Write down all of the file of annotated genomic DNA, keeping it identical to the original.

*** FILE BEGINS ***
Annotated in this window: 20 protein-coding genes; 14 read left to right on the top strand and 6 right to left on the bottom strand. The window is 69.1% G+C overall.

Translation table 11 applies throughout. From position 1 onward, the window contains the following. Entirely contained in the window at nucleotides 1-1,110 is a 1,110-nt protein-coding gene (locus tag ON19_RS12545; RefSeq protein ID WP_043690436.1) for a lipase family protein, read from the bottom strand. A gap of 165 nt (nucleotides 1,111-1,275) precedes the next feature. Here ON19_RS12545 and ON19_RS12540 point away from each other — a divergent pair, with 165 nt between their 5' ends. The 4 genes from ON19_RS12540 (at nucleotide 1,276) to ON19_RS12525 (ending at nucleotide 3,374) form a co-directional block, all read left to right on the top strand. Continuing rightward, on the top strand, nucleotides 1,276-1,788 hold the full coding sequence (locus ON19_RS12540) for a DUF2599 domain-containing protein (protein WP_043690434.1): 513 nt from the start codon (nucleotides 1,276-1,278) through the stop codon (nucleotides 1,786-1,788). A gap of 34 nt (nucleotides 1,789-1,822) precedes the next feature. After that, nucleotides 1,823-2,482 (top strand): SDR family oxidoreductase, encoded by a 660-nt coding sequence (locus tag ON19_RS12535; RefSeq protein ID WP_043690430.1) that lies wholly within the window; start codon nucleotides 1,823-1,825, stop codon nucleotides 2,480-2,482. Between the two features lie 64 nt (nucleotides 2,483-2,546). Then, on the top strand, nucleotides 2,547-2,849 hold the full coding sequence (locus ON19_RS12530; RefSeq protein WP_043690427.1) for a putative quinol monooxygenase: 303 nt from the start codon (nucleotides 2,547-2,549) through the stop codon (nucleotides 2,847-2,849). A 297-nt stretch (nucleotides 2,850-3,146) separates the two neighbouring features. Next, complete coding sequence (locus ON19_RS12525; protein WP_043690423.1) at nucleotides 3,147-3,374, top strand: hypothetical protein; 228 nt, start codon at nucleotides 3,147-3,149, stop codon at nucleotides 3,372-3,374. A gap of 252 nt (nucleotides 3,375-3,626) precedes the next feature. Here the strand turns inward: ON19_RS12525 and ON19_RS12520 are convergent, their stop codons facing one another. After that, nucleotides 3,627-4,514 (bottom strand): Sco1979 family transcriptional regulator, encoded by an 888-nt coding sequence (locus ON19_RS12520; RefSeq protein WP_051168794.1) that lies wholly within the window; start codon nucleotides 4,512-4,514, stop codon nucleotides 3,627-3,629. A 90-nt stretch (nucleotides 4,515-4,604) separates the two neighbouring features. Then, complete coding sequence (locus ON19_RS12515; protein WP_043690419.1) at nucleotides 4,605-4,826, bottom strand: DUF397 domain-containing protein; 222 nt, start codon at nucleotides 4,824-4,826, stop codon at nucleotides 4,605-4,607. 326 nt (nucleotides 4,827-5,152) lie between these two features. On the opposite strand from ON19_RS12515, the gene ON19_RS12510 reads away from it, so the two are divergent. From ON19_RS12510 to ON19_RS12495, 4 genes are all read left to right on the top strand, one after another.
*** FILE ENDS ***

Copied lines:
Annotated in this window: 20 protein-coding genes; 14 read left to right on the top strand and 6 right to left on the bottom strand. The window is 69.1% G+C overall.

Translation table 11 applies throughout. From position 1 onward, the window contains the following. Entirely contained in the window at nucleotides 1-1,110 is a 1,110-nt protein-coding gene (locus tag ON19_RS12545; RefSeq protein ID WP_043690436.1) for a lipase family protein, read from the bottom strand. A gap of 165 nt (nucleotides 1,111-1,275) precedes the next feature. Here ON19_RS12545 and ON19_RS12540 point away from each other — a divergent pair, with 165 nt between their 5' ends. The 4 genes from ON19_RS12540 (at nucleotide 1,276) to ON19_RS12525 (ending at nucleotide 3,374) form a co-directional block, all read left to right on the top strand. Continuing rightward, on the top strand, nucleotides 1,276-1,788 hold the full coding sequence (locus ON19_RS12540) for a DUF2599 domain-containing protein (protein WP_043690434.1): 513 nt from the start codon (nucleotides 1,276-1,278) through the stop codon (nucleotides 1,786-1,788). A gap of 34 nt (nucleotides 1,789-1,822) precedes the next feature. After that, nucleotides 1,823-2,482 (top strand): SDR family oxidoreductase, encoded by a 660-nt coding sequence (locus tag ON19_RS12535; RefSeq protein ID WP_043690430.1) that lies wholly within the window; start codon nucleotides 1,823-1,825, stop codon nucleotides 2,480-2,482. Between the two features lie 64 nt (nucleotides 2,483-2,546). Then, on the top strand, nucleotides 2,547-2,849 hold the full coding sequence (locus ON19_RS12530; RefSeq protein WP_043690427.1) for a putative quinol monooxygenase: 303 nt from the start codon (nucleotides 2,547-2,549) through the stop codon (nucleotides 2,847-2,849). A 297-nt stretch (nucleotides 2,850-3,146) separates the two neighbouring features. Next, complete coding sequence (locus ON19_RS12525; protein WP_043690423.1) at nucleotides 3,147-3,374, top strand: hypothetical protein; 228 nt, start codon at nucleotides 3,147-3,149, stop codon at nucleotides 3,372-3,374. A gap of 252 nt (nucleotides 3,375-3,626) precedes the next feature. Here the strand turns inward: ON19_RS12525 and ON19_RS12520 are convergent, their stop codons facing one another. After that, nucleotides 3,627-4,514 (bottom strand): Sco1979 family transcriptional regulator, encoded by an 888-nt coding sequence (locus ON19_RS12520; RefSeq protein WP_051168794.1) that lies wholly within the window; start codon nucleotides 4,512-4,514, stop codon nucleotides 3,627-3,629. A 90-nt stretch (nucleotides 4,515-4,604) separates the two neighbouring features. Then, complete coding sequence (locus ON19_RS12515; protein WP_043690419.1) at nucleotides 4,605-4,826, bottom strand: DUF397 domain-containing protein; 222 nt, start codon at nucleotides 4,824-4,826, stop codon at nucleotides 4,605-4,607. 326 nt (nucleotides 4,827-5,152) lie between these two features. On the opposite strand from ON19_RS12515, the gene ON19_RS12510 reads away from it, so the two are divergent. From ON19_RS12510 to ON19_RS12495, 4 genes are all read left to right on the top strand, one after another.